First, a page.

4 Reasons Why Gremlins is the Last Movie Your Kids (or Anyone) Should See
Steven Spielberg was just coming off the success of E.T. when he released Gremlins, which can best be described as a horror film advertised toward children. I had never seen the movie Gremlins as a kid, and now that I’ve seen it, I’m grateful that it was never an influence on my development. This movie was offensive enough that it, along with Spielberg’s next big release, Indiana Jones and the Temple of Doom, actually inspired the creation of the PG-13 rating. Before that, a live man’s heart getting torn out was totally PG material.
Obviously, Spielberg’s agenda in the 80’s was to mentally scar as many small children as possible. Here’s how that plan was executed in Gremlins:
1) The good guys act like idiots.
The story of Gremlins begins with a father looking for a Christmas present for his son. He discovers the perfect gift in the form of a pet, a species unknown to man called a Mogwai. From this point forward, every character that sees the Mogwai has the same reaction: “Oh, an entirely new and unheard of species? How cute! I’m sure it’ll make a great pet!” The retort from a sensible person might be something like, “Actually, you know nothing about it. You should probably report it to a scientific journal or something.” But nobody is sensible in this movie, so… yeah, apparently taking home unknown species as pets is perfectly okay.
The father is warned that there are rules involved in owning a Mogwai: It hates bright light (sunlight can kill it), don’t get it wet, and most importantly, never feed it after midnight. The dunce of a dad doesn’t bother to ask, “What will happen if I break the rules?” Of course, the answer would have been, “You’ll risk creating a mob of evil gremlins that will lay waste to your hometown and most likely kill some people.” Then he could have returned the Mogwai to its rightful owner and ended this idiot plot before it started.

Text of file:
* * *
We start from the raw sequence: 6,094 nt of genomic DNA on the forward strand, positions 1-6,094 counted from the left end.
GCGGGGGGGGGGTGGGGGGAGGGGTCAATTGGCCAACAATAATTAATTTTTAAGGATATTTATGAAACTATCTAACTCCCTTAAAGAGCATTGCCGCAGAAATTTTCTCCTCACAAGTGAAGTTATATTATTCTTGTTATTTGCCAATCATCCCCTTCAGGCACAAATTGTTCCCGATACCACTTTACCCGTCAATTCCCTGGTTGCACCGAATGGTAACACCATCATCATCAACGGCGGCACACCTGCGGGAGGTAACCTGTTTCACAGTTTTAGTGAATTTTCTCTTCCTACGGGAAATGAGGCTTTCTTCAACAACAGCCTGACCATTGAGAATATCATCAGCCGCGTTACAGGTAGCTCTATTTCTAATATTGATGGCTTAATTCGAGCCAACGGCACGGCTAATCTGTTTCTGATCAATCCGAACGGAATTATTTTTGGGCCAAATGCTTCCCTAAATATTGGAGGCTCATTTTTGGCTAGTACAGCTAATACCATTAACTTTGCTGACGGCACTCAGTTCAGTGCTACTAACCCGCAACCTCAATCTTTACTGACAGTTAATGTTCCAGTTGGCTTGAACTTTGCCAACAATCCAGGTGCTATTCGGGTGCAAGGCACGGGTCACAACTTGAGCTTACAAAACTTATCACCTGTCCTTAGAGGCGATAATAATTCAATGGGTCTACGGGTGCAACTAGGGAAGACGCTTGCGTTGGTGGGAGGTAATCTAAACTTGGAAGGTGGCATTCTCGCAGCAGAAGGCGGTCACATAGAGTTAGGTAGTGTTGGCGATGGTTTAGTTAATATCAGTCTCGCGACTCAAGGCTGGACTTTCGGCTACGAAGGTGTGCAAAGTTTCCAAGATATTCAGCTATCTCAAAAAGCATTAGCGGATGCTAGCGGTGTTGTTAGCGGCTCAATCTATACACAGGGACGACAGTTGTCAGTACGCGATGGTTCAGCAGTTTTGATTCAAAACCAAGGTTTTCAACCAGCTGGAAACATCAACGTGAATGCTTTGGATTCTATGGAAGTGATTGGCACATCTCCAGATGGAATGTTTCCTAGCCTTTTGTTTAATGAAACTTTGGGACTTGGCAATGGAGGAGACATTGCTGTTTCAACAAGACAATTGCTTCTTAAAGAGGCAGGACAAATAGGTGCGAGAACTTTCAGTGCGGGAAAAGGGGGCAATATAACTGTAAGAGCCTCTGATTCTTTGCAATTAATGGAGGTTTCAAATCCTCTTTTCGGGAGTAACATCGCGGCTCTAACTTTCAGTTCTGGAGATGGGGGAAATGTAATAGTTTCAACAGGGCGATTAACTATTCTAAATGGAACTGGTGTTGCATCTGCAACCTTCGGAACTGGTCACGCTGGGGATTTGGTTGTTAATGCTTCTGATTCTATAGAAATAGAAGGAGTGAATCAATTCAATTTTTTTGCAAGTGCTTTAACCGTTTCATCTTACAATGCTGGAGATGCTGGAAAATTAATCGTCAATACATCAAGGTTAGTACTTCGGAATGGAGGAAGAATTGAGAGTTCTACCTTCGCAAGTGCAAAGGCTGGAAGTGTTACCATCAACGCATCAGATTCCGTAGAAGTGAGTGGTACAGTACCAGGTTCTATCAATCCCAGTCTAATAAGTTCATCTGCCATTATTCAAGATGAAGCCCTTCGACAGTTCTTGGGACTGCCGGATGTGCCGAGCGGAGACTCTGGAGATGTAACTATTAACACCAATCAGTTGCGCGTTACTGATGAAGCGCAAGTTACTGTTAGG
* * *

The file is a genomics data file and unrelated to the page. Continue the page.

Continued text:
Essentially every time someone could have done something useful in this movie, they just do the stupidest thing possible instead. The cops are getting drunk on the job, then driving, then watching people getting killed in front of them and not bothering to get out and help. When the female lead tries to turn on the lights in a department store to save the male lead from getting sliced in half with a chainsaw, she painfully flips one switch at a time. You know those nightmares you have where dream-you just won’t do the reasonable thing, and you get this overwhelming feeling of ineptitude and frustration? Watching this movie is like that.
Even when a character does well, like the main character’s mother does when she battles three gremlins in her kitchen, it involves incredibly gruesome imagery: one gremlin gets chopped to pieces in an electric mixing bowl, another is repeatedly stabbed with a kitchen knife, and the last is exploded in a microwave. This brings us to our next point…
2) This movie is gross.
While the good guys are busy being stupid, the bad guys are busy making you want to puke. The first bad guy we see is an unreasonably mean old lady, who spends most of her screen time explaining in detail how she is going to “slowly and painfully” murder the male lead’s dog. If you’re a kid with a dog, this old lady is definitely nightmare material, but she’s nothing compared to the twisted female lead.